65. 70. 75 now.
£75 puts me out. At 75.
New place at 80.
85 now, ma'am.
No? At £80.
It stands at 80. All done?
-£80 is minus 20.
A very good price though, I think.
But there we go, not quite enough.
Minus 29 we are at the moment.
136. Carl Cohr, the Danish designer, of course.
1960s plated taper sticks we say.
And £20 bid on the books.
At 20. 25 now. 25.
Bid 30 anywhere?
£30. On the internet at 30.
-Paid 20, Anita.
I'll take 32 if it helps.
I'll take 50p if it helps.
-He's a good chap.
-At £30 on the internet. On the internet at 30.
All done? Selling now at 30.
It's plus £10,
which reduces your losses to only £-19, which is nothing.
So what are we going to do about the lockers, Kev?
Well, we can't risk a pound, can we? So...
-We were very impressed Anita bought two locks for two Locks.
Is your surname Lock?
-Oh, how brilliant.
-So we've got to run with that.
OK. So, you're going with the bonus buy, and here it comes.
Pair of these. George III-style gilt metal locker escutcheons.
Where do we start the bidding? £1, surely.
Come along. £1 bid.
£1 bid. 3. 5. 8 now.
At £8. Bid 10, my dear.
£10. Bid 12.
£12. 14. 14. Bid 16.
One more. £16. At 16.
-18 anywhere? Come along.
Take 17 if it helps.
£16, left-hand side now.
At 16. Last chance.
Done and selling now at £16.
Anita, you are a genius.
Which is plus £15, but sadly,
you had minus 19 so you are £-4.
But that's as close as a gnat bite.
It's really close. That might be a winning score.
Hey, just taken that out of my lips.
The next line is, "Don't say a word to the Blues."
So, Iris, you've got a steady hand when it comes to these antiques,
Anything you wish you hadn't thought?
I'm very negative about the whole thing,
so anything that we make or don't make is fine with me.
Do you mean negative, or are you just not terribly confident?
No, I'm not confident.
-Are you a confident person normally?
Well, isn't this funny that it's all turned in your life
around the antiques?
Would you say that you're a confident person, Roberto?
-Yes. We're going to make a fortune.
Now, first up is the desk calendar.
-And here it comes.
Lot 153. 1930s silver
mounted desk calendar.
And £35. I'm bid at £35.
Make it 40. £40 bid in front.
45 now on the internet. At 45.
-Do I hear 50, surely?
-Look at that, Robert.
£50 now. On the internet at 50.
At £50. On my right 55 now.
Done and selling now at £55.
£55. You are plus £25.
You nearly doubled your money, Iris.
Set of 12 paste hobnail and star cut
knife rests. There they are.
£30 surely for them. 20 then.
20 bid. At £20 bid.
25 bid. 30.
35. £35 now.
At £35. £40 now.
-Looking for 45.
Come on, keep going.
At £40 now. On my right at 40.
-Last chance at £40.
-I can't bear it.
I can't bear this.
-Sold. At £40.
£40 is £-30.
You were doing so well. You're now £-5.
-Oh. Well, £5.
It's down to your piggy, darling.
It's all down to the piggy.
Pig with his winding tail.
And some interest here.
Bids start at £10 against you.
-£10 bid. £15.
£15 bid. 20.
£20 bid. 25.
£20. And it stands at 20.
£27 I have. At 27. £30 now.
At 35 now. One more.
Come along, internet.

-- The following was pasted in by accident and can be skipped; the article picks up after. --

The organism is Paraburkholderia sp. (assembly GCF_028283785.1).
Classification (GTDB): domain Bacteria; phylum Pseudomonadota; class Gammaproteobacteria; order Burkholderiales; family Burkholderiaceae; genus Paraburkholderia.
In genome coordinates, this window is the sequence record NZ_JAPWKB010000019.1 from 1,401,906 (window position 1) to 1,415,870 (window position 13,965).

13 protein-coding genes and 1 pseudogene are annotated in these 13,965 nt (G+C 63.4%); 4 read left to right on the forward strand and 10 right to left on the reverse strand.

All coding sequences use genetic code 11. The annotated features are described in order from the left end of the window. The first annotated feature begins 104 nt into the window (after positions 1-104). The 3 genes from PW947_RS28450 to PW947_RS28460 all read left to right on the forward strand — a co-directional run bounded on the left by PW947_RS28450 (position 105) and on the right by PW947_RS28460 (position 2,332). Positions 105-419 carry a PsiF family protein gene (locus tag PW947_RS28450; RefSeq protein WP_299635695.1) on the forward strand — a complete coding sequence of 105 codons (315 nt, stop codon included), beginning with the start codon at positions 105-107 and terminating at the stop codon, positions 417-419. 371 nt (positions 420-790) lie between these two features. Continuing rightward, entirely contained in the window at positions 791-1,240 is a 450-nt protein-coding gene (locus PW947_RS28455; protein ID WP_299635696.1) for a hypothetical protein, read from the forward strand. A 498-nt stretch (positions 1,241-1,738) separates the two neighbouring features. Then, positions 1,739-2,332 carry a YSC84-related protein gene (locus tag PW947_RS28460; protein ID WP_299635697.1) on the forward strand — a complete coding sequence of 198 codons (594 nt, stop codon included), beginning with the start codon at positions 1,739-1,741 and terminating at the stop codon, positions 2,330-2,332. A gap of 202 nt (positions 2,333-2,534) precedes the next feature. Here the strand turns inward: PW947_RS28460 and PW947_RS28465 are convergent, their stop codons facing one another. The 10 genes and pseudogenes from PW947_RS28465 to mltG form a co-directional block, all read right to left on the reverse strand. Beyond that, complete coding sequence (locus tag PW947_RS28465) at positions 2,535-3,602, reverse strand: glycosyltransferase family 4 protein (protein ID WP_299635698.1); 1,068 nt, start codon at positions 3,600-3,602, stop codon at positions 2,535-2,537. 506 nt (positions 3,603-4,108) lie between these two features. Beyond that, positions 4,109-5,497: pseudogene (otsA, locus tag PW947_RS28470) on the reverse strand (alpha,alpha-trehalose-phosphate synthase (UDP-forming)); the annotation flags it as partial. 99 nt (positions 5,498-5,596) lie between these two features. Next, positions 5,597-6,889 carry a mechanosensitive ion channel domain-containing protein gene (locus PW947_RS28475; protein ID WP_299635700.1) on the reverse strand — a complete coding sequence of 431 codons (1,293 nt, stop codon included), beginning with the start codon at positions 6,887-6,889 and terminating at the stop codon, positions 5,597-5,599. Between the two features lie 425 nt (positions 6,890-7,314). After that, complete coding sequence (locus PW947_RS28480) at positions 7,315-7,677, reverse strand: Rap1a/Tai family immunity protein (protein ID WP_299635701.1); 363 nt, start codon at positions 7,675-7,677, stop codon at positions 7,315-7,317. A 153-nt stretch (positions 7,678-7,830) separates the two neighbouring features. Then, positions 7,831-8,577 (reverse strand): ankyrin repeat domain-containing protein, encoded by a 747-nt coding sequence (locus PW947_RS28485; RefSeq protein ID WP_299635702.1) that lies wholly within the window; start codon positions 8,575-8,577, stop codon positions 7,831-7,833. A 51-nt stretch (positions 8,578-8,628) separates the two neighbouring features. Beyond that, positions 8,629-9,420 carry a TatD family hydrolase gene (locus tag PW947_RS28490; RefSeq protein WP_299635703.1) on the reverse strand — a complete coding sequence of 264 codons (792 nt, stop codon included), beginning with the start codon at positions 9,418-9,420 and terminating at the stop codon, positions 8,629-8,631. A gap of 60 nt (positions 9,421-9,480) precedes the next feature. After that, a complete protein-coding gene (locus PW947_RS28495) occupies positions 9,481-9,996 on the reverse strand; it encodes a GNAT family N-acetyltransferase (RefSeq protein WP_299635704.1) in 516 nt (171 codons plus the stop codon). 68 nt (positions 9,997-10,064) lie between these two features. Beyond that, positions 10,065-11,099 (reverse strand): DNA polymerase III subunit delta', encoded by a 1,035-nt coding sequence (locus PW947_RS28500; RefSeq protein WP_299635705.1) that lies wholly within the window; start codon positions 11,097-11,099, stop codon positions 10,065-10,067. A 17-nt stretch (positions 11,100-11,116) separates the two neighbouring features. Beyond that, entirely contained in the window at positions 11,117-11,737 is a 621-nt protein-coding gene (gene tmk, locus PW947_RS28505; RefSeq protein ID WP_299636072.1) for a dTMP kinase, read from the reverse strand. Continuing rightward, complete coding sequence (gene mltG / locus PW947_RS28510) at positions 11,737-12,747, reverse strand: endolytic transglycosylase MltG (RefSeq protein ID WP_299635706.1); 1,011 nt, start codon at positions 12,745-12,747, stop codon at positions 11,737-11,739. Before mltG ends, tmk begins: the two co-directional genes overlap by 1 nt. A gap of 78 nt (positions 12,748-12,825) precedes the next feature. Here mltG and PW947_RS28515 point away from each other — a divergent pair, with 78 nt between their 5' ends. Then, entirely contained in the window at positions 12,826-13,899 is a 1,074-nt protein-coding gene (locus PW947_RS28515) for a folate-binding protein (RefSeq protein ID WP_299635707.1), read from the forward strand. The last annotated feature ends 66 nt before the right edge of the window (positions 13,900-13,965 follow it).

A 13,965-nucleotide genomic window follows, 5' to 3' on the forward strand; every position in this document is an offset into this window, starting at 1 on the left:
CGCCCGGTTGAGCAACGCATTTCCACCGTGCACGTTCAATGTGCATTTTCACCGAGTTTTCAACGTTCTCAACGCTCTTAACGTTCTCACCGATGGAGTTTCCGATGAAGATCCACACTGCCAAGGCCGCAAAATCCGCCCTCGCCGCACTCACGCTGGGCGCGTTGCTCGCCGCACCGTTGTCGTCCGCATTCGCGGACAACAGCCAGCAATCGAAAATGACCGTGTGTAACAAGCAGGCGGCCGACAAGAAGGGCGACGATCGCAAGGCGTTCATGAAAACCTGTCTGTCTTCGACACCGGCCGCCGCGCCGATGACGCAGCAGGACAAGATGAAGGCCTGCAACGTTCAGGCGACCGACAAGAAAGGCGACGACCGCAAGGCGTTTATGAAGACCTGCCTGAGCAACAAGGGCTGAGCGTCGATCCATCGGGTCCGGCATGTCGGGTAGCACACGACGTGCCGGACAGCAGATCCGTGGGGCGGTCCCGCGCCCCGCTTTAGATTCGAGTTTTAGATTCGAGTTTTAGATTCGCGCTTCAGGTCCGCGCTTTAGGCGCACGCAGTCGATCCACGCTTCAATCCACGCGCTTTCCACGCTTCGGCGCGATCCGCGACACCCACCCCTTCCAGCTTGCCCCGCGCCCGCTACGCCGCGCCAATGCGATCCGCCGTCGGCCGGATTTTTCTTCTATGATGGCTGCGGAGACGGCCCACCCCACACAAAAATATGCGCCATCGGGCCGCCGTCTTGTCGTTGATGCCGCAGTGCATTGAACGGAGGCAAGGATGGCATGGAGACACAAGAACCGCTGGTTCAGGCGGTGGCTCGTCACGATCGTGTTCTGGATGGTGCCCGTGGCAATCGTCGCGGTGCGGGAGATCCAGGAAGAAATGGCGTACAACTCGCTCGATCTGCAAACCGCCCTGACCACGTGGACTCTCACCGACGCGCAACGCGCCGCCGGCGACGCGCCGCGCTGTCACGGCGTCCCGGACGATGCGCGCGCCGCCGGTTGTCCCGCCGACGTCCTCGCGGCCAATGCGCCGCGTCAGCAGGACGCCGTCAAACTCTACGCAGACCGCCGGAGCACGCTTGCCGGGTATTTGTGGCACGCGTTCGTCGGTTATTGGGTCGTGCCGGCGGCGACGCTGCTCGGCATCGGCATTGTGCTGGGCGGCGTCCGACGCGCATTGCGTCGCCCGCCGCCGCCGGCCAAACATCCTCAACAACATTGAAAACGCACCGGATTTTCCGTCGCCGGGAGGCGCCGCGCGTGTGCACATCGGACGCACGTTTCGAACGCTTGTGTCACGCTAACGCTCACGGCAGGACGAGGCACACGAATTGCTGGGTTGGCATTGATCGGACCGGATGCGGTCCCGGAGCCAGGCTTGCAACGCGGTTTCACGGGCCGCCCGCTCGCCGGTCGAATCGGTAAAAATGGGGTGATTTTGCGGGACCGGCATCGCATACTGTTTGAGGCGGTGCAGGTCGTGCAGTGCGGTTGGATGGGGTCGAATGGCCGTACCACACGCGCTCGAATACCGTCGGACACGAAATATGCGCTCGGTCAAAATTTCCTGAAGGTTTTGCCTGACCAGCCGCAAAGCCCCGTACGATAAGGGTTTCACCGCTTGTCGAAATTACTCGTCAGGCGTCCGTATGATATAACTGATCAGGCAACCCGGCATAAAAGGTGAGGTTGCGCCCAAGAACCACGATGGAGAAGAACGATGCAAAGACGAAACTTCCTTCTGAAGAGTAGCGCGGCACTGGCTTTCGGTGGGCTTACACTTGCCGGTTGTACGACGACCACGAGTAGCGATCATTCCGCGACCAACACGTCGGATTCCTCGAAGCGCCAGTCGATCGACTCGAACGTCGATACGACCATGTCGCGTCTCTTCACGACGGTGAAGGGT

-Come on, internet.
You've got everyone behind you here.
Going at 40.
-£40 on the internet. At 40.
They're all cheering. At 40.
It seems to falter at 40. All done?
-Sold for £45.
Which means you've made a profit of £5,
which means that you don't have anything.
So, what are we going to do about the lovely box?
-Well, we're going for it.
-We're playing! Yeah.
-We couldn't go without the beautiful box.
We have unanimity here.
We're going with the box.
And here it comes, your little box.
Next lot, 159,
is the stained beech wood and parcel gilt jewellery box.
Looking at £10. £10 I'm bid. At 10.
£15. Bid £20. It's no money. £20.
25 bid. 30. 35, may I say?
-Yes, we're in profit!
Any further interest now? At £40.
Good-looking box at £40 only.
Done and selling at 40.
It's plus £27.
Always listen to your expert.
Always... Well, listen to this expert.
It's a secret.
There you go. Plus £27.
Don't say a word to the Reds, Iris.
-No, not a word.
-OK. Button it.
Well, teams, have we had fun?
-We have had fun, haven't we?
Now, the important issue, of course, is the score.
-Have you been chatting at all...
Well, I'm afraid to say that the runners-up today
by a chalk are the Reds.
You got your 20th century designer right.
You got a profit on that and a jolly nice profit on the bonus buy.
The £1 bonus buy
that produced £15 worth of profit, so well done, Anita, for that.
-Which was a hoot, wasn't it?
But overall, I'm afraid it didn't particularly go your way.
-But have you had a nice time?
That's the important thing.
We loved having you. But the victors today go home with £27.
-Well done, team.
who's been so fond of one or two of the objects that were bought.
Overall, £27 of profits which are brilliant.
I'm not going to ask you what you're going to spend it on.
-Gin and tonic.
-Oh, is that what it is?
Well, you might get one or two of those, even around here.
Anyway, good fun.
Join us soon for some more bargain hunting, yes?
Tim Wonnacott and the Bargain Hunt team travel to Ardingly Antiques Fair. Anita Manning and Christina Travanion try to lead their teams to victory. Tim finds a collectable to write home about and a packed saleroom results in some interesting outcomes at auction.